Great list. I like the extra features that you have added on. Jealous is a really creative tag!
The stats at the end are a little overpowered for 5e d&d, but ant DM worth his salt could fix that in an instant.
Well done! Go to Comment
I am only voting because I'm not sure why I wouldn't. And I somehow find that I like this. It has given me an idea for a short side plotline in my story. A visceral idea of an oracle or wayward traveler speaking to a party member on a darkened rainy road. Go to Comment
I agree with Strolen that I like the visual. I might be inclined to make it technological undeath rather than requiring a spell, but that's an easy adjustment.
I also find the eye/ear/brain thing interesting, in that it to some degree suggests different vulnerabilities for a brass man than for a normal human. Sure he has no heart, but maybe if you cut his ear off.... Go to Comment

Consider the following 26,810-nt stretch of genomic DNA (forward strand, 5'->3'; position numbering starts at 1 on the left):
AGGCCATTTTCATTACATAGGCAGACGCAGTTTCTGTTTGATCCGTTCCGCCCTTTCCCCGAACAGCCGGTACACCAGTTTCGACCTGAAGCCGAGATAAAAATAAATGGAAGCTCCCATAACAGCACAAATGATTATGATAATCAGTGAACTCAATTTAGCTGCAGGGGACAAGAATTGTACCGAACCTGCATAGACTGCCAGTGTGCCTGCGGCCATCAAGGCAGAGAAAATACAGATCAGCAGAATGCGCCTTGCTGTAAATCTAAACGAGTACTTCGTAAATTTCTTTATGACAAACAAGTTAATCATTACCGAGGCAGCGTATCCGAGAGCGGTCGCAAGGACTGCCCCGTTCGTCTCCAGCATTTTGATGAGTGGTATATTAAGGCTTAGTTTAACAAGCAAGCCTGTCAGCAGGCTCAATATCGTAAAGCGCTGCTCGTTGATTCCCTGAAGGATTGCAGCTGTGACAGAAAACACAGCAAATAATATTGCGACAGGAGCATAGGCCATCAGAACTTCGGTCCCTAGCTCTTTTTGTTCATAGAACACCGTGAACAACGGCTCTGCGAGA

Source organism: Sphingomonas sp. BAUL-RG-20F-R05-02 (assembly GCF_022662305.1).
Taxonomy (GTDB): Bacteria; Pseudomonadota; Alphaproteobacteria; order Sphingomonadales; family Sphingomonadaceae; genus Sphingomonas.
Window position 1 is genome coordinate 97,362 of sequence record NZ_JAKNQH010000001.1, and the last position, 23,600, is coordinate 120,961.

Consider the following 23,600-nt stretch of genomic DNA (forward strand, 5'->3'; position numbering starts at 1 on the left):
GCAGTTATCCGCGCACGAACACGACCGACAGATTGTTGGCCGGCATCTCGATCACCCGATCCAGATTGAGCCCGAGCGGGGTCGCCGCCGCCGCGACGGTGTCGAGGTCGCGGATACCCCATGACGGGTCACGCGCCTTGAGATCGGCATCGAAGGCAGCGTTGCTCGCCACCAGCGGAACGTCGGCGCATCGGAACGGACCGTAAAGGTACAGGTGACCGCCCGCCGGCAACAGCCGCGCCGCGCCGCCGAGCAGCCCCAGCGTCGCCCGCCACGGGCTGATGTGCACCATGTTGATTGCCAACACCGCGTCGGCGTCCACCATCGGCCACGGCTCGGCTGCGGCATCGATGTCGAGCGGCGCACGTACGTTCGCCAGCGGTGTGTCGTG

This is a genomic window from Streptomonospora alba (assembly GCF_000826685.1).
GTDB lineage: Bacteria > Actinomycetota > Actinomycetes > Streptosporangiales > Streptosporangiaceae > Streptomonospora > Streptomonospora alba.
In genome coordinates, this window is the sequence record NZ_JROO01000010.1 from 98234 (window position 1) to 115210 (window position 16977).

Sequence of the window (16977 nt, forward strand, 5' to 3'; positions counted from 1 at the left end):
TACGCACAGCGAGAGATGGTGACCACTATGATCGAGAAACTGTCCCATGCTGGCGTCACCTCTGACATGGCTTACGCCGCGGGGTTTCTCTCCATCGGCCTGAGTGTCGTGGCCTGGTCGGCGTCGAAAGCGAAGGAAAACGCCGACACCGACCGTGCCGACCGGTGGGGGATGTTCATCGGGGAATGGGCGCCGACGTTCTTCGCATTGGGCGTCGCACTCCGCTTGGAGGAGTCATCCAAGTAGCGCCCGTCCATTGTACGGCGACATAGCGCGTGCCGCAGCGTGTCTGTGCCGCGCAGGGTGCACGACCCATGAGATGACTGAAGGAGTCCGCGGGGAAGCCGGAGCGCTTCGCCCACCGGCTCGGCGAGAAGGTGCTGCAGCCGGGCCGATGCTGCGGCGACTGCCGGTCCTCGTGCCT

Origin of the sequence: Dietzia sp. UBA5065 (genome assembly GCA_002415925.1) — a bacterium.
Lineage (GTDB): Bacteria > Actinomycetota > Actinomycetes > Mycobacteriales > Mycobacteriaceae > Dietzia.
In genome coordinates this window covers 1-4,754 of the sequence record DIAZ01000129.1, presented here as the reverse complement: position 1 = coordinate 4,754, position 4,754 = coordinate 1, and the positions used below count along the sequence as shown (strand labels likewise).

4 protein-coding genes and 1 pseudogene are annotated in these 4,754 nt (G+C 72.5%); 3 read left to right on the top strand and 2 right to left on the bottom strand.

A wild species, vinus homophagus, more akin to sea-grape rather than the terrestrial variety, is not a monster despite its fanciful name. The grapes, a deep purple color when in bloom, and oozing dewdrops of perspiration, like the most prized and delectable of drinking wine grapes, do however deserve their moniker. Wine made from this fruit, is deadly to most humanoids, as is the raw berry, if plucked and eaten from the vine. It is the unnatural chemical concoction found within the fruit’s tart skin, which gives the man-eating grape its name. The chemical stew found inside each berry, functions as a necrotic agent, the same as found in some species of venomous snakes. The grapes literally eat the victim from the inside out, via cell death, dissolving organs and flesh in quick succession.
The tribes of Pra-Oohk Crater, from the jungles of Ghlush are known to sell the fermented “wine” of this grape to merchants of distant lands. Sadly, the taste of the concoction is divine when first quaffed, and even worse, the man-eating grape wine will never detect as poisonous via mundane means, its horrid natures somehow masking all attempts. Luckily the man-eating grapes are extremely rare, and endemic to humid jungles.